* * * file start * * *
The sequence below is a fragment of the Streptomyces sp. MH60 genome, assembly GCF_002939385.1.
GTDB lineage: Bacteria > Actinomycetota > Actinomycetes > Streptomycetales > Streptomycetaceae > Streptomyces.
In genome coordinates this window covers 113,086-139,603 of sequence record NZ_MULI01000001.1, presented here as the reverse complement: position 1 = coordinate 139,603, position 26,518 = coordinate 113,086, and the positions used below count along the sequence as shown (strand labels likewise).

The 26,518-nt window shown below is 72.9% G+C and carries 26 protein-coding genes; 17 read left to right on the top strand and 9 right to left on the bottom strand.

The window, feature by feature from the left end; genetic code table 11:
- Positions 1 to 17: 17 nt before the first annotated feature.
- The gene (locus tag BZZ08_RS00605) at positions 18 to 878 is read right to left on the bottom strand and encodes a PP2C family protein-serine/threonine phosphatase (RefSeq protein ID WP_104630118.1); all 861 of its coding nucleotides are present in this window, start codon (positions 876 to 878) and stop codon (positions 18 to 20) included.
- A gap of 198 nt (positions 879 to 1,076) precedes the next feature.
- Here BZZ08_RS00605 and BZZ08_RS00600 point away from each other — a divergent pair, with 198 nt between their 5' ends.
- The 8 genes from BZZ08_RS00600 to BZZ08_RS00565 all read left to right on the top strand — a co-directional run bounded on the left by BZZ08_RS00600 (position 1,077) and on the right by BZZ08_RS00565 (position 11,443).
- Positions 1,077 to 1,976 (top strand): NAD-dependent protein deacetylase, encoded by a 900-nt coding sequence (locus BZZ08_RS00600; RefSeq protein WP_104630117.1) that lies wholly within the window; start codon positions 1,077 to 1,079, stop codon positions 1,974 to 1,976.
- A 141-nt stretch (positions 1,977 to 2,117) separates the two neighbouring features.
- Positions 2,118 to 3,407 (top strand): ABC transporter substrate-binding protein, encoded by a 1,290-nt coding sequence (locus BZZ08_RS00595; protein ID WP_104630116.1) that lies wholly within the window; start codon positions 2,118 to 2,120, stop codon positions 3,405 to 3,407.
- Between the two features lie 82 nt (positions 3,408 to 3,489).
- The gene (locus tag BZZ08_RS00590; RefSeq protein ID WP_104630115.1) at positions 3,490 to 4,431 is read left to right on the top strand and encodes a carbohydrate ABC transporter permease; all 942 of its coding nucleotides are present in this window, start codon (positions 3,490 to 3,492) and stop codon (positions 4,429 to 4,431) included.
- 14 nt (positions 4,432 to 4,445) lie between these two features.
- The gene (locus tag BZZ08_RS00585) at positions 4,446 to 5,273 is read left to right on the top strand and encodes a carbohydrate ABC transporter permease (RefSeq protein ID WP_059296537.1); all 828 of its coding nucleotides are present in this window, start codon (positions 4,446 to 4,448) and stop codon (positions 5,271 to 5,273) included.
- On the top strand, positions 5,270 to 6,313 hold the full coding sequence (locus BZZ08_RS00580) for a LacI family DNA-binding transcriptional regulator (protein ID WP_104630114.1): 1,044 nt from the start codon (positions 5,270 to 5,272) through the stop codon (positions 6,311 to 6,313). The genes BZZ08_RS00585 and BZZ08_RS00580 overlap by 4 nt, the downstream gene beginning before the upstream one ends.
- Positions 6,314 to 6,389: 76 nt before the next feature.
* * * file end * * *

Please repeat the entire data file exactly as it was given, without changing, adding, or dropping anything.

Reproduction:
The sequence below is a fragment of the Streptomyces sp. MH60 genome, assembly GCF_002939385.1.
GTDB lineage: Bacteria > Actinomycetota > Actinomycetes > Streptomycetales > Streptomycetaceae > Streptomyces.
In genome coordinates this window covers 113,086-139,603 of sequence record NZ_MULI01000001.1, presented here as the reverse complement: position 1 = coordinate 139,603, position 26,518 = coordinate 113,086, and the positions used below count along the sequence as shown (strand labels likewise).

The 26,518-nt window shown below is 72.9% G+C and carries 26 protein-coding genes; 17 read left to right on the top strand and 9 right to left on the bottom strand.

The window, feature by feature from the left end; genetic code table 11:
- Positions 1 to 17: 17 nt before the first annotated feature.
- The gene (locus tag BZZ08_RS00605) at positions 18 to 878 is read right to left on the bottom strand and encodes a PP2C family protein-serine/threonine phosphatase (RefSeq protein ID WP_104630118.1); all 861 of its coding nucleotides are present in this window, start codon (positions 876 to 878) and stop codon (positions 18 to 20) included.
- A gap of 198 nt (positions 879 to 1,076) precedes the next feature.
- Here BZZ08_RS00605 and BZZ08_RS00600 point away from each other — a divergent pair, with 198 nt between their 5' ends.
- The 8 genes from BZZ08_RS00600 to BZZ08_RS00565 all read left to right on the top strand — a co-directional run bounded on the left by BZZ08_RS00600 (position 1,077) and on the right by BZZ08_RS00565 (position 11,443).
- Positions 1,077 to 1,976 (top strand): NAD-dependent protein deacetylase, encoded by a 900-nt coding sequence (locus BZZ08_RS00600; RefSeq protein WP_104630117.1) that lies wholly within the window; start codon positions 1,077 to 1,079, stop codon positions 1,974 to 1,976.
- A 141-nt stretch (positions 1,977 to 2,117) separates the two neighbouring features.
- Positions 2,118 to 3,407 (top strand): ABC transporter substrate-binding protein, encoded by a 1,290-nt coding sequence (locus BZZ08_RS00595; protein ID WP_104630116.1) that lies wholly within the window; start codon positions 2,118 to 2,120, stop codon positions 3,405 to 3,407.
- Between the two features lie 82 nt (positions 3,408 to 3,489).
- The gene (locus tag BZZ08_RS00590; RefSeq protein ID WP_104630115.1) at positions 3,490 to 4,431 is read left to right on the top strand and encodes a carbohydrate ABC transporter permease; all 942 of its coding nucleotides are present in this window, start codon (positions 3,490 to 3,492) and stop codon (positions 4,429 to 4,431) included.
- 14 nt (positions 4,432 to 4,445) lie between these two features.
- The gene (locus tag BZZ08_RS00585) at positions 4,446 to 5,273 is read left to right on the top strand and encodes a carbohydrate ABC transporter permease (RefSeq protein ID WP_059296537.1); all 828 of its coding nucleotides are present in this window, start codon (positions 4,446 to 4,448) and stop codon (positions 5,271 to 5,273) included.
- On the top strand, positions 5,270 to 6,313 hold the full coding sequence (locus BZZ08_RS00580) for a LacI family DNA-binding transcriptional regulator (protein ID WP_104630114.1): 1,044 nt from the start codon (positions 5,270 to 5,272) through the stop codon (positions 6,311 to 6,313). The genes BZZ08_RS00585 and BZZ08_RS00580 overlap by 4 nt, the downstream gene beginning before the upstream one ends.
- Positions 6,314 to 6,389: 76 nt before the next feature.